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Pacific World War II Book Review  
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by Edward J. Drea
Bison Books Corp  2003
Soft cover
320 pages
Photographs, Index
ISBN 0803266383
Cover Price:
Language: English

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In The Service Of The Emperor
Essay on the Imperial Japanese Army

Edward Drea's book is a collection of twelve essays that together sheds new light about its prehistory, foundations, and its leaders. He explores crucial battles and decisions that dictated the IJA's actions during the Pacific War, and concluded with its plans for its fanatical & self-destructive defense of the Japan. For anyone interested in learning more about the truth behind one of the most infamous armies in the history of war, this book is essential reading.

Development of the Japanese Army
The first essays explore the foundations of the IJA, and its development and doctrine. Drea explores the 1939 undeclared war between Russia and Japan at Khalkhin Gol, and how the IJA failed to learn from its defeat in this largely unknown battle. They choose to ignore and avoid the painful lessons of this battle, like their lack of effective anti-tank weapons and firepower, and dependence of fighting spirit to overcome enemy armor and opposition. These unlearned lessons and losses that would be repeated again in the Pacific war, on a much larger scale.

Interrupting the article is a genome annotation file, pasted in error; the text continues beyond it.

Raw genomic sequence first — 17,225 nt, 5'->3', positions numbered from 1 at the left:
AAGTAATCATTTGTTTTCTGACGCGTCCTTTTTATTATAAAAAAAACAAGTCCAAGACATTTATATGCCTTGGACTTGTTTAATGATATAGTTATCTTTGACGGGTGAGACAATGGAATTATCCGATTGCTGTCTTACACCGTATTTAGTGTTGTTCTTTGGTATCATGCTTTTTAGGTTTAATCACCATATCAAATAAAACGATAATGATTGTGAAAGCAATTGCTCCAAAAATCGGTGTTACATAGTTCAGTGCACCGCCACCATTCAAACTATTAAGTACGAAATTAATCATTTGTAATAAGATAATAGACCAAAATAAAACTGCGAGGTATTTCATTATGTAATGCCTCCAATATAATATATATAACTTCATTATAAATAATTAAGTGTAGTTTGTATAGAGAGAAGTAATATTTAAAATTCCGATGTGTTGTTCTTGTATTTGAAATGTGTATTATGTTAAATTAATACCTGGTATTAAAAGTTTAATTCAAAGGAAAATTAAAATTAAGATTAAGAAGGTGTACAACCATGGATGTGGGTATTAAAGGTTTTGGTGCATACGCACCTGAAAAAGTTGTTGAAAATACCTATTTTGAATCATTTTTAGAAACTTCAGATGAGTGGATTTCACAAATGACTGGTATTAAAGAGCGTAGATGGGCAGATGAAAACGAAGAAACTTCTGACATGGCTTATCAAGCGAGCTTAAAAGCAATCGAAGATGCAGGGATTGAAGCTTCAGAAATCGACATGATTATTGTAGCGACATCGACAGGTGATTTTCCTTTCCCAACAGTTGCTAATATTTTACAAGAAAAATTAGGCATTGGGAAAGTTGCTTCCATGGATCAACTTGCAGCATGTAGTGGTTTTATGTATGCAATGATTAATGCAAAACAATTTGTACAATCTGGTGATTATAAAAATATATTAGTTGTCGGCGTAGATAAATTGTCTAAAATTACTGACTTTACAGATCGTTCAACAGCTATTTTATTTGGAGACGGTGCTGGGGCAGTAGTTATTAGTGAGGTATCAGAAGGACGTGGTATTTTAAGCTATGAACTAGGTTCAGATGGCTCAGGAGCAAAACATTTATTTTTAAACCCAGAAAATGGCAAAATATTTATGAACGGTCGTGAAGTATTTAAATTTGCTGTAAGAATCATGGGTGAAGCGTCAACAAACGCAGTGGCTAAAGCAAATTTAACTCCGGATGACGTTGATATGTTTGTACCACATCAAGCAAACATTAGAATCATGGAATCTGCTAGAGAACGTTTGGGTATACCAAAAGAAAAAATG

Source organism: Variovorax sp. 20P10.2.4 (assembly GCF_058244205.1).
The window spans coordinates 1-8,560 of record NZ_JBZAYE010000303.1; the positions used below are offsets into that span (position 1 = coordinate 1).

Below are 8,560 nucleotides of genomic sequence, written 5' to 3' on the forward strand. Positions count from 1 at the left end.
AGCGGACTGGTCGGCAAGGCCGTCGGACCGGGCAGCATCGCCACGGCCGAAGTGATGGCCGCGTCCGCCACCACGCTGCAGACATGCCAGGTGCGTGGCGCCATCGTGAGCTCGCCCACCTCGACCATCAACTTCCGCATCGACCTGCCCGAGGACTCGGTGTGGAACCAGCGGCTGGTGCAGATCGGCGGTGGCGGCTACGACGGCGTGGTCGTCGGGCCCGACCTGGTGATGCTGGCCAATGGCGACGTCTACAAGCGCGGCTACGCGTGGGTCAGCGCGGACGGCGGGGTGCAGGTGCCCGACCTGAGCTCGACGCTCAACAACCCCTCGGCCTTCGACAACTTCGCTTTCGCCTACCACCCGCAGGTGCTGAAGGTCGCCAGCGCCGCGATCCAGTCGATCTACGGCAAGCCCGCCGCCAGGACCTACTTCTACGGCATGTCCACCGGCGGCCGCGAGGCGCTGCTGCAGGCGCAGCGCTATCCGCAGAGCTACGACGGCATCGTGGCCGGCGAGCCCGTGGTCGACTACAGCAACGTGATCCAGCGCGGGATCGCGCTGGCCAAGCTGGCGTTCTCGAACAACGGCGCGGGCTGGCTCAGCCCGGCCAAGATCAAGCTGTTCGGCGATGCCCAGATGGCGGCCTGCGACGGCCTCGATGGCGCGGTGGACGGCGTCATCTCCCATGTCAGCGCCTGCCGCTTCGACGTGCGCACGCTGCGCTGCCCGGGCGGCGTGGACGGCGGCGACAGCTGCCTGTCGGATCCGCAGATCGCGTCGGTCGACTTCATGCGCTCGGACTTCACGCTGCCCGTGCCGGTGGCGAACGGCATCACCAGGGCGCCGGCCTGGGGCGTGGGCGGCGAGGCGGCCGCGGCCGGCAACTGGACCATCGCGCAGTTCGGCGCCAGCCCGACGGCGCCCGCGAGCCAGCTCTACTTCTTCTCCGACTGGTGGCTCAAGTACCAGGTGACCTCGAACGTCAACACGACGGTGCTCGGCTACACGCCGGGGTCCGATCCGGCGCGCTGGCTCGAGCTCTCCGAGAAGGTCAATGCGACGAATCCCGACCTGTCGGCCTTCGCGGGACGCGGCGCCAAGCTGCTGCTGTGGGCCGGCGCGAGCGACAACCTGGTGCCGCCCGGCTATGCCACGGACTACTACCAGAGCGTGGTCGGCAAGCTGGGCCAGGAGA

On next two essays explore is how the IJA regarded the Soviet Union as their primary threat, and concentrated their tactics, planning and doctrine on war on the Manchurian front. Contrary to popular belief, the IJA did not even consider or have plans for a war with the United States, or even knew of the Japanese Navy to attack Pearl Harbor until month before December 7, 1941. This fact meant they were unprepared to fight a war with the USA, and infarct did not even consider them a hypothetical opponent until nearly the start of the war! Although the IJA excelled at tactical maneuvers, it failed to plan the equally important aspects of logistics and re-supply, leaving unprepared in situations other than total victory.

Japanese Recruit Training & Indoctrination
One essays deal with the experience of IJA recruits in training. Like all armies, those in Japan experienced a boot camp that indoctrinated them. Drea explores what factors and indoctrination molded recruits into the IJA private first class soldiers. A ridged and brutal existence of beating, even for the slightest infractions marked their indoctrination, and violence they would pass onto the next group of recruit. Although no essay or deconstruction can excuse or explain the brutality of the IJA, this chapter certainly helps the western reader to better understand life as a Japanese recruit, and how and why they preformed as they did in during the Pacific war.

Profile of General Adachi